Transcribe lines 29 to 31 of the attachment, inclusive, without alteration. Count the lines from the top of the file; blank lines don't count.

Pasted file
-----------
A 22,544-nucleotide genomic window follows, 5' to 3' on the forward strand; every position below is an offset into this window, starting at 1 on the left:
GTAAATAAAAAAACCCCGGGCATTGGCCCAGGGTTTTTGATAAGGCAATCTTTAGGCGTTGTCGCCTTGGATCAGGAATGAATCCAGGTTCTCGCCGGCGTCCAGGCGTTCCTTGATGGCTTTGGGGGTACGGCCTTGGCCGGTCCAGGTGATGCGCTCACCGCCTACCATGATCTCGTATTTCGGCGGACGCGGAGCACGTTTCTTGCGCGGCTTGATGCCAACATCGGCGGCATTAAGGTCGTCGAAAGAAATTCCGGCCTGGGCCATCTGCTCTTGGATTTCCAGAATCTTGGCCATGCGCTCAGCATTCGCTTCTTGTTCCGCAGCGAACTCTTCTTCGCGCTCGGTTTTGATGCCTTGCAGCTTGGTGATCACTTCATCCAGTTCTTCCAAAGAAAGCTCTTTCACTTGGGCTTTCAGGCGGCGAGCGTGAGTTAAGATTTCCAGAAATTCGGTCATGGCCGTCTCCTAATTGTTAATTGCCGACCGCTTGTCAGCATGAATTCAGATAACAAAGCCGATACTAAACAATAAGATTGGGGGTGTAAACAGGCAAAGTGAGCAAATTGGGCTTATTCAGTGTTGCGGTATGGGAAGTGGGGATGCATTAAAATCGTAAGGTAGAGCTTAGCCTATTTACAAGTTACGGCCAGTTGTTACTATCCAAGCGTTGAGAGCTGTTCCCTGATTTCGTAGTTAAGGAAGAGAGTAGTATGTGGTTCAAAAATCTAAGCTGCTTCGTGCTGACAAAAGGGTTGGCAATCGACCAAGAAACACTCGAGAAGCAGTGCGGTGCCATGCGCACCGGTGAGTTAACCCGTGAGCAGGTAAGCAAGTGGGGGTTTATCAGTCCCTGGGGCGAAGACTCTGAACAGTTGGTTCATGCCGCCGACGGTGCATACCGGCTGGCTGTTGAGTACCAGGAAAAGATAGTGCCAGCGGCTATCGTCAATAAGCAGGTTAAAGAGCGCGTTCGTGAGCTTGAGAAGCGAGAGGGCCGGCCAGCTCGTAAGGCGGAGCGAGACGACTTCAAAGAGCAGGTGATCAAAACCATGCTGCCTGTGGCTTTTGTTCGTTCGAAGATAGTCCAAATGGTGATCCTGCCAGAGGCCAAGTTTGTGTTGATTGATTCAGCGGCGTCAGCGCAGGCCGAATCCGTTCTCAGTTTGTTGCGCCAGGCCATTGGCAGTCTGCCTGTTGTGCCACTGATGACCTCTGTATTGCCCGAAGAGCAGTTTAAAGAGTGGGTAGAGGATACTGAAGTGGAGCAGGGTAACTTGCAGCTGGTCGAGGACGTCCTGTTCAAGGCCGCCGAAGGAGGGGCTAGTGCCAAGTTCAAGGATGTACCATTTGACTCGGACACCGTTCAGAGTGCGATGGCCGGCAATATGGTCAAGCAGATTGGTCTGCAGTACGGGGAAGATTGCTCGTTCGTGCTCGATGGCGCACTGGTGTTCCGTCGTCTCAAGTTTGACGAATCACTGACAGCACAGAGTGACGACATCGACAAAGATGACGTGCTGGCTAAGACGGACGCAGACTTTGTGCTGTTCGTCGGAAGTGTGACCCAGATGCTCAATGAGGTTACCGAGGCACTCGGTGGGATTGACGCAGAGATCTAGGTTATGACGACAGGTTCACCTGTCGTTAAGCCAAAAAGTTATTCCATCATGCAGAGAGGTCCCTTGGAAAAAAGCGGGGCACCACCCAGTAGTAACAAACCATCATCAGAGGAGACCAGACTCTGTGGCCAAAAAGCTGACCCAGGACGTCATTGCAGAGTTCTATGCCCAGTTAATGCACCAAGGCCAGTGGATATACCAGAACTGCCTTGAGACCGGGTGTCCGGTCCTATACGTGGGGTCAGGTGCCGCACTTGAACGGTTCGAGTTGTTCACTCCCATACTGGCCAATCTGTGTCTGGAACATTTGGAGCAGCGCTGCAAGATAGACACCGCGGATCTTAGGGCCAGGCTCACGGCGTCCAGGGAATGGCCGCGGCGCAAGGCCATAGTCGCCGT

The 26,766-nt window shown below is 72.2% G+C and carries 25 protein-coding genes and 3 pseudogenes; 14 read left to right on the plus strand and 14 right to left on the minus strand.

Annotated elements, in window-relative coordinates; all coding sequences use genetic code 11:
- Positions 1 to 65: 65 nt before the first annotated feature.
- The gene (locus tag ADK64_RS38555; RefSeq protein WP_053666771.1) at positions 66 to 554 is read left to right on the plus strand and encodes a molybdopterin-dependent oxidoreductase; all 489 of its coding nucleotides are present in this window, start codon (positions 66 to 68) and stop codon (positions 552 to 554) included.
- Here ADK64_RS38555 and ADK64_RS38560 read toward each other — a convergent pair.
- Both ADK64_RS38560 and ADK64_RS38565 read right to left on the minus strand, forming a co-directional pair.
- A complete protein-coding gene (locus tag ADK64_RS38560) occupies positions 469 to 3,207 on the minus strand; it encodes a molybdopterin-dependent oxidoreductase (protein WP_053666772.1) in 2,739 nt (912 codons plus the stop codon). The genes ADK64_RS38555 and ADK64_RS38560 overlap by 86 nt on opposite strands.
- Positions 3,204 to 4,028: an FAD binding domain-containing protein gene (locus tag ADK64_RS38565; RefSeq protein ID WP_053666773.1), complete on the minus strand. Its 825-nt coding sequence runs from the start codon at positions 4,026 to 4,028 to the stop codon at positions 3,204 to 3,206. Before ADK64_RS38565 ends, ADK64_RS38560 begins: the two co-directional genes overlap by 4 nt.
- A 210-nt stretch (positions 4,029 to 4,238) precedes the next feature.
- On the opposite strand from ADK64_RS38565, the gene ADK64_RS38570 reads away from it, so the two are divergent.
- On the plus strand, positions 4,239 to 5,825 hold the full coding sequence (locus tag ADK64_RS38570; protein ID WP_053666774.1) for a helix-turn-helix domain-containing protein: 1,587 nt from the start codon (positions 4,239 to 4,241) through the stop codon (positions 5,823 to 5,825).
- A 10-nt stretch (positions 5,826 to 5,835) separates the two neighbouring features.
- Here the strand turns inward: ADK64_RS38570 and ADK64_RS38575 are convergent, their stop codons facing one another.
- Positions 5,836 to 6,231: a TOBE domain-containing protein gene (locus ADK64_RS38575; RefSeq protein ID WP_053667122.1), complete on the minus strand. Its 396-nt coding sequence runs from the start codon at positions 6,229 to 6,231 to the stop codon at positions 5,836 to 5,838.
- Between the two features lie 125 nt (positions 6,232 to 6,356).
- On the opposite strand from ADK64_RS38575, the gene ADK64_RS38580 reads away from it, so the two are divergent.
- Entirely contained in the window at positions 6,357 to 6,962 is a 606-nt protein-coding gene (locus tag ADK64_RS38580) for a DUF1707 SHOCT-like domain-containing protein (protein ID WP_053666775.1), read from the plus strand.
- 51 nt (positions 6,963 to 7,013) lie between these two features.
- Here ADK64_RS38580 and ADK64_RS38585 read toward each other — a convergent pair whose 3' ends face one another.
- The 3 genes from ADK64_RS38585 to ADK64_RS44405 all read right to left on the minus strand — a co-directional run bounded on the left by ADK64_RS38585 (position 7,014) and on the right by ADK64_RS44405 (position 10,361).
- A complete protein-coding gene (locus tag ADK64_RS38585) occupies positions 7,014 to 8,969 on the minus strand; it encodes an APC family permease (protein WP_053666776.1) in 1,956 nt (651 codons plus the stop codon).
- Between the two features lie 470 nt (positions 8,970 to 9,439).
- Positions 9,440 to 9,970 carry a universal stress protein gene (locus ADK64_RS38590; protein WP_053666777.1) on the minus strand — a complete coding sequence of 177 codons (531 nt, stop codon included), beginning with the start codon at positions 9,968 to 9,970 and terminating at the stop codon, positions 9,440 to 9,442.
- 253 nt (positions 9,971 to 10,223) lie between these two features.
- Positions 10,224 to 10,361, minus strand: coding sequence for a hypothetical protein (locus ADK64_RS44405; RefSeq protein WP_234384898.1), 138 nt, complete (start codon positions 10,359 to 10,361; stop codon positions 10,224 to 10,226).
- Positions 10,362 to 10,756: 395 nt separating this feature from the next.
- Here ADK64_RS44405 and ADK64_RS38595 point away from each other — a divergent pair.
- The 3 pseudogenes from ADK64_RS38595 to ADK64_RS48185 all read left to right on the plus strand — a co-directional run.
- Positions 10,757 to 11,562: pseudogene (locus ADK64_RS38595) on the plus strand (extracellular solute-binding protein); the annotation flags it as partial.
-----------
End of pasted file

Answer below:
- Here ADK64_RS44405 and ADK64_RS38595 point away from each other — a divergent pair.
- The 3 pseudogenes from ADK64_RS38595 to ADK64_RS48185 all read left to right on the plus strand — a co-directional run.
- Positions 10,757 to 11,562: pseudogene (locus ADK64_RS38595) on the plus strand (extracellular solute-binding protein); the annotation flags it as partial.